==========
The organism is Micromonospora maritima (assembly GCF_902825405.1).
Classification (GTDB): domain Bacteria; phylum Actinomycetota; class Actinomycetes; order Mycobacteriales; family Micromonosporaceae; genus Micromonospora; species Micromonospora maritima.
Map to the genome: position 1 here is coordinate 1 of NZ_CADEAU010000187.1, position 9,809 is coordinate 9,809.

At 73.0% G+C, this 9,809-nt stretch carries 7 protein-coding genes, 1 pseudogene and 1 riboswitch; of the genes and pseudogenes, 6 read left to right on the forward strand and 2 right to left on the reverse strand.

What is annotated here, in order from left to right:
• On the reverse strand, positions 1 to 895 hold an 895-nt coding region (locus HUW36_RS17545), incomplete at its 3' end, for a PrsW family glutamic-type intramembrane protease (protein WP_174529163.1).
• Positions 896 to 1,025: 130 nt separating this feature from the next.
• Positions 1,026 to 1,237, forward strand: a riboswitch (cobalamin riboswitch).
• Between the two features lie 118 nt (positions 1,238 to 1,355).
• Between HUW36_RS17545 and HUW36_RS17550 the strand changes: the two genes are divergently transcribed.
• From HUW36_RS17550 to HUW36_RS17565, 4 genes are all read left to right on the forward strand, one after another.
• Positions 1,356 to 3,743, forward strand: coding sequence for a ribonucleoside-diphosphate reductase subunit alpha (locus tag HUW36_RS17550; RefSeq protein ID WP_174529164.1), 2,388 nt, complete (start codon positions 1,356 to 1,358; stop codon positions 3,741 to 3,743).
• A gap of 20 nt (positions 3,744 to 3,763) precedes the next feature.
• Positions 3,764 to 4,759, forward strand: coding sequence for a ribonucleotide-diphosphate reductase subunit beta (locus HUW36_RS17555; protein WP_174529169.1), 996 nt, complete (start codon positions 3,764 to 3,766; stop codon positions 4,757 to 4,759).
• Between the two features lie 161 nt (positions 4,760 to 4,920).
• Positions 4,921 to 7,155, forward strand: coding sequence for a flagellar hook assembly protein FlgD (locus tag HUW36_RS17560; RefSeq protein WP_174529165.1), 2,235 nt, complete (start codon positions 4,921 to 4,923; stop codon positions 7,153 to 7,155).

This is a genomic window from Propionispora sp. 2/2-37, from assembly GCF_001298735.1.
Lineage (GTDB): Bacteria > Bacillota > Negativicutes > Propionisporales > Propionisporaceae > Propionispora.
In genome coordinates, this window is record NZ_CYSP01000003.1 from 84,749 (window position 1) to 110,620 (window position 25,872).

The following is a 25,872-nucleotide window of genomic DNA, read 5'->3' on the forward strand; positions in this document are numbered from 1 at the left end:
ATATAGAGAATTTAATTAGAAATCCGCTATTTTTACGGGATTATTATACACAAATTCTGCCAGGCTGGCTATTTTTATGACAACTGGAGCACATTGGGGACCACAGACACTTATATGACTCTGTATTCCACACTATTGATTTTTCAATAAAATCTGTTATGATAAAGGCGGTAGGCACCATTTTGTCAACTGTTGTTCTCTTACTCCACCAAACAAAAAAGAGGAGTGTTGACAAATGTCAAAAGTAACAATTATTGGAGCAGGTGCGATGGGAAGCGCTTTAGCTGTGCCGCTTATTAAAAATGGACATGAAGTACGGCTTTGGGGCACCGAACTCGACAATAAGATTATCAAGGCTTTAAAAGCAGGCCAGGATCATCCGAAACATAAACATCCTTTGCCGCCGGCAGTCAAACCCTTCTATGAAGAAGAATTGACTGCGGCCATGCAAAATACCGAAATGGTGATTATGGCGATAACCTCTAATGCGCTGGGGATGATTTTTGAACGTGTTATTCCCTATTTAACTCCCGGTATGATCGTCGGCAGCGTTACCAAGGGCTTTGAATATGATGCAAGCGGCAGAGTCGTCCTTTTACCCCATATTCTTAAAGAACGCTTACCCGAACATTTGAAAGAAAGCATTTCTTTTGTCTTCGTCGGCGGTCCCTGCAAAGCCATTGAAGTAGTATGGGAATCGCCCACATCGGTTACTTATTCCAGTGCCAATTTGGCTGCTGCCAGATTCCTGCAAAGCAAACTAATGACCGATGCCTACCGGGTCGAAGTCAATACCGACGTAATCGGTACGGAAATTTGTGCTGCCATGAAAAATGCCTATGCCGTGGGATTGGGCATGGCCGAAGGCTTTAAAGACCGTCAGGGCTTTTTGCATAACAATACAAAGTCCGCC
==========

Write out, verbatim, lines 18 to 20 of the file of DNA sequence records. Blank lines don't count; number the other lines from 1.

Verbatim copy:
Lineage (GTDB): Bacteria > Bacillota > Negativicutes > Propionisporales > Propionisporaceae > Propionispora.
In genome coordinates, this window is record NZ_CYSP01000003.1 from 84,749 (window position 1) to 110,620 (window position 25,872).

The following is a 25,872-nucleotide window of genomic DNA, read 5'->3' on the forward strand; positions in this document are numbered from 1 at the left end: